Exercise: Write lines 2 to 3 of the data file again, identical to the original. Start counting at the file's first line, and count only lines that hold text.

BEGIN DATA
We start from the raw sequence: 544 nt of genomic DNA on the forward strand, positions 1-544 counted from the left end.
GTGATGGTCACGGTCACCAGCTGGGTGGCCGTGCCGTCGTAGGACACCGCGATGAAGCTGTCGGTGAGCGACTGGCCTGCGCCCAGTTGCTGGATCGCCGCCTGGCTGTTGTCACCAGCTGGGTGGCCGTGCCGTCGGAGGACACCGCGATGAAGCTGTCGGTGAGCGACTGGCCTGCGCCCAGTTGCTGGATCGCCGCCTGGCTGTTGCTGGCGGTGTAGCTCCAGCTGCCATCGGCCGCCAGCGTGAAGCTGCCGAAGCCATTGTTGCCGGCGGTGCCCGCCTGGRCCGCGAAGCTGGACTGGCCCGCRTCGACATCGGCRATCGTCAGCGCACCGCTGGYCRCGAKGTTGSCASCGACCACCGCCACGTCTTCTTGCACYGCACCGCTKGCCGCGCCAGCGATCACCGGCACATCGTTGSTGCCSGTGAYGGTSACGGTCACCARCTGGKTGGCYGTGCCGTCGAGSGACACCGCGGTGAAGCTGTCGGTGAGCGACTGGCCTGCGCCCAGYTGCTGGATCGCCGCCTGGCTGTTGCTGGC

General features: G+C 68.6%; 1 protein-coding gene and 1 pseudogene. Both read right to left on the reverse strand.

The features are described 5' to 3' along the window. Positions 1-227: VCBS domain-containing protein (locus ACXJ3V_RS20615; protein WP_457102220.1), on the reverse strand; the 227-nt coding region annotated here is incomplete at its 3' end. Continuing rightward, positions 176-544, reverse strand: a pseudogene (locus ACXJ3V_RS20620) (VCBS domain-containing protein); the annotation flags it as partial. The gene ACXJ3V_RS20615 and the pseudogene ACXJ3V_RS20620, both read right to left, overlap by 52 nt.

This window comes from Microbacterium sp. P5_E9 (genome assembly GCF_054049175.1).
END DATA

GTGATGGTCACGGTCACCAGCTGGGTGGCCGTGCCGTCGTAGGACACCGCGATGAAGCTGTCGGTGAGCGACTGGCCTGCGCCCAGTTGCTGGATCGCCGCCTGGCTGTTGTCACCAGCTGGGTGGCCGTGCCGTCGGAGGACACCGCGATGAAGCTGTCGGTGAGCGACTGGCCTGCGCCCAGTTGCTGGATCGCCGCCTGGCTGTTGCTGGCGGTGTAGCTCCAGCTGCCATCGGCCGCCAGCGTGAAGCTGCCGAAGCCATTGTTGCCGGCGGTGCCCGCCTGGRCCGCGAAGCTGGACTGGCCCGCRTCGACATCGGCRATCGTCAGCGCACCGCTGGYCRCGAKGTTGSCASCGACCACCGCCACGTCTTCTTGCACYGCACCGCTKGCCGCGCCAGCGATCACCGGCACATCGTTGSTGCCSGTGAYGGTSACGGTCACCARCTGGKTGGCYGTGCCGTCGAGSGACACCGCGGTGAAGCTGTCGGTGAGCGACTGGCCTGCGCCCAGYTGCTGGATCGCCGCCTGGCTGTTGCTGGC

General features: G+C 68.6%; 1 protein-coding gene and 1 pseudogene. Both read right to left on the reverse strand.